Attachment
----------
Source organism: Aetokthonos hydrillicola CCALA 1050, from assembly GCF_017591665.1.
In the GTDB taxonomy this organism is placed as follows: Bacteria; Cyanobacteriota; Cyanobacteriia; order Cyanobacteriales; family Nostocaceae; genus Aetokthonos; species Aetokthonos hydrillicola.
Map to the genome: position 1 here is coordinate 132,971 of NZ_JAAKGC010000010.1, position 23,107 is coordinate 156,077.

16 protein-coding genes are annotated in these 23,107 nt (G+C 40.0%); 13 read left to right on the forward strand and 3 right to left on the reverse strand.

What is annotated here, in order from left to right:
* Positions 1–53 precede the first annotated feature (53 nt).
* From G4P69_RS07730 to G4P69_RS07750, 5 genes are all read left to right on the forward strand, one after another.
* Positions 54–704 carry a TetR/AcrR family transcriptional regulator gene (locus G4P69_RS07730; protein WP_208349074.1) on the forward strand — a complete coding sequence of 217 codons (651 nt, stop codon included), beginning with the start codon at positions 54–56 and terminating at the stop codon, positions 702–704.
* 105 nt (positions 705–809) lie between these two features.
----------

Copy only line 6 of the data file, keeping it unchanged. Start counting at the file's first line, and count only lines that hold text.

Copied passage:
* Positions 1–53 precede the first annotated feature (53 nt).